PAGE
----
to monitor REAP grantees’ performance and use of funds for FY 2011 and FY 2012, these
monitoring plans were left in draft form and went largely unimplemented. Monitoring plans for
subsequent years were not developed. Additionally, we noted that while SSRP does collect some
data on grantees’ performance and use of funds, there is little evidence that any of the data is
used to inform monitoring efforts or provide assistance to grantees in meeting program goals,
even though grantees appear to be having difficulty meeting established performance targets.
Without adequate monitoring of grantee progress and use of funds, SSRP has little assurance as
to whether REAP grantees are making progress toward program goals and objectives and little to
no insight regarding what grantees are using grant funds for, thereby significantly decreasing the
likelihood that it will be able to detect any instances where grantees are using funds for
unallowable purposes. Further, with regard to RLIS, SSRP lacks assurance that its grantees—the
SEAs—are conducting required monitoring of their subgrantees to ensure compliance with
applicable Federal requirements, including that funds are being used only for allowable purposes,
and that performance goals are being achieved.

With regard to objective two, we found that the Department is involved in various internal and
external rural education coordination efforts and that these efforts appear to be effective. We
found that the Department has placed a greater emphasis on internal and external rural
coordination activities in the last several years. Internal coordination is largely done through an
inter-Principal Office Component (POC) working group, which was created by the DAS for
Rural Outreach in 2009. Most of the Department’s external coordination with other agencies has
come out of its participation in the White House Rural Council, which was established in 2011.
We also found that the National Center for Education Research (NCER), in the Department’s
Institute of Education Sciences (IES), formed a rural education research technical working group
with experts in the field of rural education to discuss priorities for rural education research
efforts. With effective coordination, the Department has more assurance that it is maximizing its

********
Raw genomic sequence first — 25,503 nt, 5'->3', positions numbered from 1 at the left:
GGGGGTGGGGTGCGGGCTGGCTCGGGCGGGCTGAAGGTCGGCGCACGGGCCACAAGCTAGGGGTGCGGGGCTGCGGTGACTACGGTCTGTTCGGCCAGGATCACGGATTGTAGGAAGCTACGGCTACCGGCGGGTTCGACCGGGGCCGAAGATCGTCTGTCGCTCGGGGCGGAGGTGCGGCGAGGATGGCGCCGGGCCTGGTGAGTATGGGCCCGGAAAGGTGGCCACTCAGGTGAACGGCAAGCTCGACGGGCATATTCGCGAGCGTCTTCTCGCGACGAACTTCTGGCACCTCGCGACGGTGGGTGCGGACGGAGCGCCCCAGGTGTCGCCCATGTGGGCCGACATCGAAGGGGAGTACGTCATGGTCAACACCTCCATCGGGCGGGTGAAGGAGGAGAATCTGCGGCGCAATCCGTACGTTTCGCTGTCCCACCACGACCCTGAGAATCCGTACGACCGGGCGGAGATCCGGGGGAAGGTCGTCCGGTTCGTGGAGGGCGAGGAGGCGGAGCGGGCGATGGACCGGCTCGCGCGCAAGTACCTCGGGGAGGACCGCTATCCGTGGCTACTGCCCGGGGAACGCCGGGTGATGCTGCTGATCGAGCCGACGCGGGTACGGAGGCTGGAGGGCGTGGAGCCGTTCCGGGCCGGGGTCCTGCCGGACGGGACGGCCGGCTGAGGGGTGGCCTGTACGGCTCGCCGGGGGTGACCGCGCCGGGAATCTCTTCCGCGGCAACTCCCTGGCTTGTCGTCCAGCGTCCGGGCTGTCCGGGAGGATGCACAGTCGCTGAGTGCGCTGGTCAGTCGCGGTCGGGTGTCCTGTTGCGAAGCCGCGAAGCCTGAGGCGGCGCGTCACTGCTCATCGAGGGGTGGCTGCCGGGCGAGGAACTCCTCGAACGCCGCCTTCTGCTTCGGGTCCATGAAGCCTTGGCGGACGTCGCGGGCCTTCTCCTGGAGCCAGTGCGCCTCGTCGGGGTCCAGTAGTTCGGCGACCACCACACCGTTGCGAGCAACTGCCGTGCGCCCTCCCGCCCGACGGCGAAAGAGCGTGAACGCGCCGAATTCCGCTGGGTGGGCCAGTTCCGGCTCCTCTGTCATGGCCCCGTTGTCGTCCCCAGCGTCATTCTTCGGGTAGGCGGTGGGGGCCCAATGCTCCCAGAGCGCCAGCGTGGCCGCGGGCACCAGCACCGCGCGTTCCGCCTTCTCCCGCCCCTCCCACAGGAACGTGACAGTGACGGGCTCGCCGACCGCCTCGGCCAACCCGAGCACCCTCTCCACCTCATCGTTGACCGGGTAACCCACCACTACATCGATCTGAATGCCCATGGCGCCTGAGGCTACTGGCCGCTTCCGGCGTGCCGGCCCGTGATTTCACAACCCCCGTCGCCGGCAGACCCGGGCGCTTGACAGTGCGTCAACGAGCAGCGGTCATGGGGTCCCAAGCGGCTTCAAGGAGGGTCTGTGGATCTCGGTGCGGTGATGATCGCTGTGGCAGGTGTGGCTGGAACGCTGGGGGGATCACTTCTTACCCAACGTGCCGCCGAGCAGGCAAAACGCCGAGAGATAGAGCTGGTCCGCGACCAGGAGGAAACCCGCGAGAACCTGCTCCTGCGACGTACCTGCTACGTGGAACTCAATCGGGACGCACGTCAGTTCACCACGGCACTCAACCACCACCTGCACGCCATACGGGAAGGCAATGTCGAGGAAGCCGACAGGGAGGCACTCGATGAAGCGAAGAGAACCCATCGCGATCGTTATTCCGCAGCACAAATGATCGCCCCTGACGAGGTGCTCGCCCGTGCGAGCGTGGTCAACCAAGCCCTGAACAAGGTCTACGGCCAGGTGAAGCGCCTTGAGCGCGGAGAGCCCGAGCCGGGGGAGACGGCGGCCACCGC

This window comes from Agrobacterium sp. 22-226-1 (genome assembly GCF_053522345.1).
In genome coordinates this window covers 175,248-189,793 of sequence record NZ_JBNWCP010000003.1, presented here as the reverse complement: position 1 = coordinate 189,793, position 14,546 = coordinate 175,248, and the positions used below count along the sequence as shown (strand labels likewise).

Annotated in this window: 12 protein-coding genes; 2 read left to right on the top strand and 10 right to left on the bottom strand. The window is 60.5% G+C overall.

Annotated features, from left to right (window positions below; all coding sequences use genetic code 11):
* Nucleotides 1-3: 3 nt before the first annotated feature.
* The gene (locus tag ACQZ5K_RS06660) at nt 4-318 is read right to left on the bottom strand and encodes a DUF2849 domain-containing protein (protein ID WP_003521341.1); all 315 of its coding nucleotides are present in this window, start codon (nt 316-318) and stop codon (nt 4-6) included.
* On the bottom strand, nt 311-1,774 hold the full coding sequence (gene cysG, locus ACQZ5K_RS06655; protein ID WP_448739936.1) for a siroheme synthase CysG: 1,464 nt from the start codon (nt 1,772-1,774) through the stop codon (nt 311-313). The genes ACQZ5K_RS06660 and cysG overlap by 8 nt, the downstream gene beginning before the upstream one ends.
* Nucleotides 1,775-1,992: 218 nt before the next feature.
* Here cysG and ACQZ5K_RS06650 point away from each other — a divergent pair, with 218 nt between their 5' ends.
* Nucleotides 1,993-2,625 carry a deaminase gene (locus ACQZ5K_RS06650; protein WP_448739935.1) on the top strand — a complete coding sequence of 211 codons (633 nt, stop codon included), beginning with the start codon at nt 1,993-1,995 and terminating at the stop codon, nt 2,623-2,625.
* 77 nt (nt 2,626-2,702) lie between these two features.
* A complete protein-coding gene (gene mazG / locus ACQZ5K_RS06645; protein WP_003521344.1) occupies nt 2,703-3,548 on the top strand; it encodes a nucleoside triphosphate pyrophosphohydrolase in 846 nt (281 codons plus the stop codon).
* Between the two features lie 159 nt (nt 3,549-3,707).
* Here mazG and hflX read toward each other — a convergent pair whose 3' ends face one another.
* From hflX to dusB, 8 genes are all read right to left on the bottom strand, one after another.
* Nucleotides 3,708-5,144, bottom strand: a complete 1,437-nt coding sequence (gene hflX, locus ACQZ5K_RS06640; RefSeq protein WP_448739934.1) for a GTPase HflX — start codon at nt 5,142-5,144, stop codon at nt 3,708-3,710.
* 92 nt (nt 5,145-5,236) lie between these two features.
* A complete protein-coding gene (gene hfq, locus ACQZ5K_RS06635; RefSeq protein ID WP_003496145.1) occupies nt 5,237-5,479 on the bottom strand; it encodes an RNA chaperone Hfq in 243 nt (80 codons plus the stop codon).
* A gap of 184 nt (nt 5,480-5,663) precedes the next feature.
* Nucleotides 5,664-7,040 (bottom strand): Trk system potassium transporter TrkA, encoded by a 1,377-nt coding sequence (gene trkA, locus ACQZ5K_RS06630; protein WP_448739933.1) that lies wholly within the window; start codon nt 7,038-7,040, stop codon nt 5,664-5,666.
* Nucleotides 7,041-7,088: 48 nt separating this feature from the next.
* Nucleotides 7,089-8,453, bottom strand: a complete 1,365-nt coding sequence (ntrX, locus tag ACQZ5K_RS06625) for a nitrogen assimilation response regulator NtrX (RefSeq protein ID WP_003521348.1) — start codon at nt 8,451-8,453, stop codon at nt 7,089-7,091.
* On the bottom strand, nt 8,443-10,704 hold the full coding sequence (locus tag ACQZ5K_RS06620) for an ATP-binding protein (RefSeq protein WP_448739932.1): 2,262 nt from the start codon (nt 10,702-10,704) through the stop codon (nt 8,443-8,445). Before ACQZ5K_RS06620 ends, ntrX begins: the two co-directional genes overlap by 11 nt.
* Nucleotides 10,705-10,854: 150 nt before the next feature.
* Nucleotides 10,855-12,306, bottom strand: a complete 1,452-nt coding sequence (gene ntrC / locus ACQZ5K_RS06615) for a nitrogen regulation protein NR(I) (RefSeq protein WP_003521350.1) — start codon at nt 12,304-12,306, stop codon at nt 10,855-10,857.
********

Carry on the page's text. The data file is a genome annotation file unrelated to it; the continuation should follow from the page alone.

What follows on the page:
resources and efforts in the area of rural education and may be able to produce a greater benefit
to the public than it could otherwise achieve on its own.

A draft of this report was provided to OESE and OCO for comment. Each office provided a
response addressing the finding and recommendations specific to their office. In response to
Finding 1, OESE did not disagree with the finding and stated that it strives to continuously
Final Audit Report
ED-OIG/A19P0006                                                                                   Page 5 of 21

improve the operation of the REAP. OESE further noted that it has proactively begun addressing
many of the recommendations included in the draft audit report and provided a Corrective Action
Plan with action steps for addressing each recommendation. In response to Finding 2, OCO
concurred with the finding and noted that it is developing a plan to expand capacity around rural
education engagement and coordination to ensure its rural coordination efforts continue during
the next administration.

OESE’s and OCO’s comments are summarized at the end of the applicable finding. As a result
of the comments, we did not make any changes to the audit findings or the related
recommendations. The full text of OESE’s response is included as Attachment 2 to this report.
The full text of OCO’s response is included as Attachment 3.

Finding 1: SSRP Has Not Adequately Monitored REAP Grantees’
           Performance and Use of Funds
We found that improvements are needed in SSRP’s monitoring of REAP grantees’ performance
and use of funds. SSRP has conducted very limited monitoring to determine whether REAP